International Chess Day in The Villages FL

International Chess Day image

International Chess Day in The Villages FL

We celebrate International Chess Day on July 20, a day that was born from an idea the United Nations Educational, Scientific, and Cultural Organization (UNESCO) had.

Chess lovers around the world celebrate their favorite game on this day each year, in a tradition spanning more than 50 years.


The origins of chess are a matter of debate. Multiple theories attribute the beginning of this game to countries like India, China, Russia, and Central Asia.

A popular theory credits the Indian war game — ‘chaturanga’ — as the inspiration for chess. People regard this as the precursor of chess as it had two key features found in later chess variants — different pieces had different functions and the victory was based on one piece (the king, in modern chess). Versions of this game reached the east, north, and west, taking on very different characteristics each time. A version of chaturanga or a later variant called ‘shatranj’ made its way into Europe through Persia, the Byzantine Empire, and the Arabian Empire.

It is believed that the reason chess pieces do not have distinctively human/animal features is because of the Islamic influence. Islam religion forbids making statues of people or animals, so this is probably why chess pieces are so vague looking.

The expanding Arabian empire took chess to North Africa, Sicily, and Spain by the 10th century. At the same time, chess was being spread around the globe, Eastern Slavs took it to Kievan Rus’ and the Vikings brought the game to Iceland and England.

Chess’s popularity can be attributed to the fact that it was associated with wealth, knowledge, and power. It evolved to resemble the current version of chess in England by the 15th century.

The game as we know it was soon established by an Englishman, adopting the black and white squares we know so well. Modern history shows many events and competitions in relation to chess and exciting new variations of the game, which added to chess’s popularity. Further advancements soon made this game what it is today — reliable timing mechanisms came around, rules of play were put into effect, and charismatic world players burst onto the scene.

The General Assembly proclaimed July 20 as International Chess Day to mark the date of establishment of the International Chess Federation (FIDE). Millions of chess players around the world celebrate this day and this game.


    • Join a chess club

Middle schools and high schools. Local community centers. Sports clubs. Online groups. There are several different places chess clubs thrive in. Take a look around your city and locate a local chess club, or find a reputable one online. Join and play (or learn to play) with new people, and maybe even learn some new chess moves along the way.

    • Play human chess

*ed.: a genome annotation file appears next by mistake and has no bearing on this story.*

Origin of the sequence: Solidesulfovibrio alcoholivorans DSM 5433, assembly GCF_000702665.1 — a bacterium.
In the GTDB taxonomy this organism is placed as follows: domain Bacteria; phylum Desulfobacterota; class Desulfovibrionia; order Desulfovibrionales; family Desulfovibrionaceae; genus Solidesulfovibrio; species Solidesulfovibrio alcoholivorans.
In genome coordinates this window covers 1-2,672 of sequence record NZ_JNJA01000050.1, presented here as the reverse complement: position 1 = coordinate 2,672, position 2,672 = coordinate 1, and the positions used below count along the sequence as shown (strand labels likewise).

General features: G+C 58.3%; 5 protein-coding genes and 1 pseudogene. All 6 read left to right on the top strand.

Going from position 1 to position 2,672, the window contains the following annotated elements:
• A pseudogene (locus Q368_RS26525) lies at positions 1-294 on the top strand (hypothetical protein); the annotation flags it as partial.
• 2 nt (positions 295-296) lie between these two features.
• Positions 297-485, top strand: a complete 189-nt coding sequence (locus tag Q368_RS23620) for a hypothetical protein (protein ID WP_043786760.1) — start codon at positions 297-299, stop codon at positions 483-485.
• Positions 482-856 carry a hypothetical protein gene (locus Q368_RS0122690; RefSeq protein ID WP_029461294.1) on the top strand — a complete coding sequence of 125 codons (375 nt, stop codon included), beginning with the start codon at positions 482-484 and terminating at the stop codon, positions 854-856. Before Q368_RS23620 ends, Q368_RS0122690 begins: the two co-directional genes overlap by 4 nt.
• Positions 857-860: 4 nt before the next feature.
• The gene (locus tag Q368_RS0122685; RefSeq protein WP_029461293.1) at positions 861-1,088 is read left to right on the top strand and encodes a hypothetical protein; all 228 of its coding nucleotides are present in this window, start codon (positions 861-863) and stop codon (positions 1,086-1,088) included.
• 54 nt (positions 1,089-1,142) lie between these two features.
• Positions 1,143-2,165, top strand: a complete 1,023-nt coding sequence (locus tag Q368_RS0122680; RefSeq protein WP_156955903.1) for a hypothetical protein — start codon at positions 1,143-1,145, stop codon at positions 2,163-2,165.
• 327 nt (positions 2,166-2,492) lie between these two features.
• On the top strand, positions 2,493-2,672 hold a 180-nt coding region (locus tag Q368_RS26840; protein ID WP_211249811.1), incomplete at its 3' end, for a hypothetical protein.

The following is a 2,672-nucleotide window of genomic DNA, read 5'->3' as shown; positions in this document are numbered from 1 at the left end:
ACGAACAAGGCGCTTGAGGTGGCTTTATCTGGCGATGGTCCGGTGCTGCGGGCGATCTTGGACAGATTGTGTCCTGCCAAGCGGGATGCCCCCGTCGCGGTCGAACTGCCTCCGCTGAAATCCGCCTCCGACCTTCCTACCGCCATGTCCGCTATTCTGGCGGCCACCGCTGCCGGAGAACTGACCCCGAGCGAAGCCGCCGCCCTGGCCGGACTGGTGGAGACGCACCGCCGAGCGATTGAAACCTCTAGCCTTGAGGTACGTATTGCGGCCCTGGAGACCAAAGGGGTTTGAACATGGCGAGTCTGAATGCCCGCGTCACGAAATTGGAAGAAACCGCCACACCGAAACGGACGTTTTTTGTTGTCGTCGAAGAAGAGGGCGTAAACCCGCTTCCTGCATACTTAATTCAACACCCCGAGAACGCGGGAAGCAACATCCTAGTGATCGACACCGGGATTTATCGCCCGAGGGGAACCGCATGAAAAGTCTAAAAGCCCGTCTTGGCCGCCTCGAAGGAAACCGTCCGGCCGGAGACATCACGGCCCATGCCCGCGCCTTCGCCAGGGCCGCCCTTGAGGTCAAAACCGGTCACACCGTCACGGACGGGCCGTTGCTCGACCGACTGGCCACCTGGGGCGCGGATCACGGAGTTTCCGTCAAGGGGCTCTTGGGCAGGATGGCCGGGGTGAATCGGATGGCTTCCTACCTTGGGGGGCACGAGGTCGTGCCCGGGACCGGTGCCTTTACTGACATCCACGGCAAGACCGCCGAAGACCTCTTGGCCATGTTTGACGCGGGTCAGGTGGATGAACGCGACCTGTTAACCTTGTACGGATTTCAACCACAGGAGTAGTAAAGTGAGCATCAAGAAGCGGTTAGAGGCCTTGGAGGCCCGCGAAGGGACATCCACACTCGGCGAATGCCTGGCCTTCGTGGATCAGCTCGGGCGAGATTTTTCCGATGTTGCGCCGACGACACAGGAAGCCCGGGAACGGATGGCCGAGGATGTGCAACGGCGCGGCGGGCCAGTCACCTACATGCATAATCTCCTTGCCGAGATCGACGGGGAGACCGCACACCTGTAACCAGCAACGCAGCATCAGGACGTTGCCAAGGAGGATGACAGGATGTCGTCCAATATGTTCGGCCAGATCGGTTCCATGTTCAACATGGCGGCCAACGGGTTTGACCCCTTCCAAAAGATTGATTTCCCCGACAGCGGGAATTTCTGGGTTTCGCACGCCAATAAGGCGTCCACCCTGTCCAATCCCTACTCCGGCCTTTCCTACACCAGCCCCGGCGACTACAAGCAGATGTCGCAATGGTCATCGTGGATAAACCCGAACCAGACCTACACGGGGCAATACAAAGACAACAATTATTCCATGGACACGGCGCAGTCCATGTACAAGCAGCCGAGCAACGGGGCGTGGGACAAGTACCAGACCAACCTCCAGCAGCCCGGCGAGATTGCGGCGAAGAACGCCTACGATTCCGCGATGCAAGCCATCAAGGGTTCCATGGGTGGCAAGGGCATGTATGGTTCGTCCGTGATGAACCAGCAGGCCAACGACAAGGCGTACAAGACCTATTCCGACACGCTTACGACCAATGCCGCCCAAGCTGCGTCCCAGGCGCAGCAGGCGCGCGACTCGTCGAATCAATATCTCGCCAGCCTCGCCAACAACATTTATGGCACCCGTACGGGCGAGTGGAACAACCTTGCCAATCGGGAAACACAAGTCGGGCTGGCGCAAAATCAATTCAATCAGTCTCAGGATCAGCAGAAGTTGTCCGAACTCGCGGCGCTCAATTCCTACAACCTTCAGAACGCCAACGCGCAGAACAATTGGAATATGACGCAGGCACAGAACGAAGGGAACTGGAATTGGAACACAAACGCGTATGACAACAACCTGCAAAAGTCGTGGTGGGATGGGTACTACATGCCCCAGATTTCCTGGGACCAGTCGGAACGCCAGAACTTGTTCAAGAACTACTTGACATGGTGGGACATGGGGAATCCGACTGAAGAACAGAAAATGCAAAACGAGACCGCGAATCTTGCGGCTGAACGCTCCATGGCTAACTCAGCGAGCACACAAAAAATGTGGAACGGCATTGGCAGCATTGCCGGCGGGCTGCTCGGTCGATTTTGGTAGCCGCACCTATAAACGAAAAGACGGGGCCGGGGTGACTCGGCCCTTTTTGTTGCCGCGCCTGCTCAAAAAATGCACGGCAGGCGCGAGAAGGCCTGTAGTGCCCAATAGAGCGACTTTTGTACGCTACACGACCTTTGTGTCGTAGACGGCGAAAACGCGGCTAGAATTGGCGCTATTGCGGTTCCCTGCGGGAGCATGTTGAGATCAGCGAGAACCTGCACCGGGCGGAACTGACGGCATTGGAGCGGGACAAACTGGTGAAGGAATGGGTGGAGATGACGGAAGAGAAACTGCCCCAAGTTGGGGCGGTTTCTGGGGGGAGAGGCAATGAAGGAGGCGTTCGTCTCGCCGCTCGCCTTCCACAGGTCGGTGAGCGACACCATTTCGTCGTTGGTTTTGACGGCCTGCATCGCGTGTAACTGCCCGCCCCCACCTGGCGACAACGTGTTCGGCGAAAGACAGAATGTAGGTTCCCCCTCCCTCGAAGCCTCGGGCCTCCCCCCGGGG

Excuse the Harry Potter reference, but go ahead and channel your inner Ron Weasley by moving your friends around like giant chess pieces. Organize a fun weekend event, inviting at least 32 people to play correctly. An easy way to do it would be to get everyone to wear black or white clothes with chess pieces on them to identify each person’s function.

    • Have a chess-themed movie night

Get your loved ones together for a chess-themed movie night. You can select from “Searching for Bobby Fischer” (1993), “Queen of Katwe” (2016), or the recent Netflix series, “The Queen’s Gambit” to begin with.


  1. Chess is banned in Russian Antarctic stations
    A match in 1959 became so heated, one player attacked another with an ice ax.
  2. Chess players make up a LARGE community
    A 2012 survey found that about 605 million adults around the world play chess on a regular basis.
  3. The oldest surviving complete chess set
    The wizard chess pieces in “Harry Potter and the Sorcerer’s Stone” were based on this medieval set, which was found on the Isle of Lewis in northern Scotland and is from the 12th century.
  4. Computers beating humans at chess
    A new frontier in computing came when a computer beat chess world champion Garry Kasparov in 1996 — now they do it all the time.
  5. Chess masters can beat you blindfolded
    Hungarian chess player János Flesch set a world record in Budapest in 1960, playing 52 opponents simultaneously while blindfolded and winning 31 of those games.


    • Chess breaks barriers

This game — or at least some versions of it — has been played since ancient times. It combines sport, strategy, scientific thinking, and elements of art into one of the most intellectual pastimes of our world.

    • It unites everyone, everywhere

Chess has been, and continues to be, played by people around the world. People of all ages, genders, social statuses, and physical abilities can play this game. Researchers even believe that chess can contribute to an atmosphere of tolerance and understanding among nations and cultures.

    • Chess is healthy, too

The game of strategy is great for our brain cells. Psychologists recommend playing chess to improve memory function and doctors prescribe it to fight Alzheimer’s. The effects of chess on young children — it is proven to increase grades, promote social behaviors, among other positive effects — have led to chess being introduced in school curriculums across various countries.

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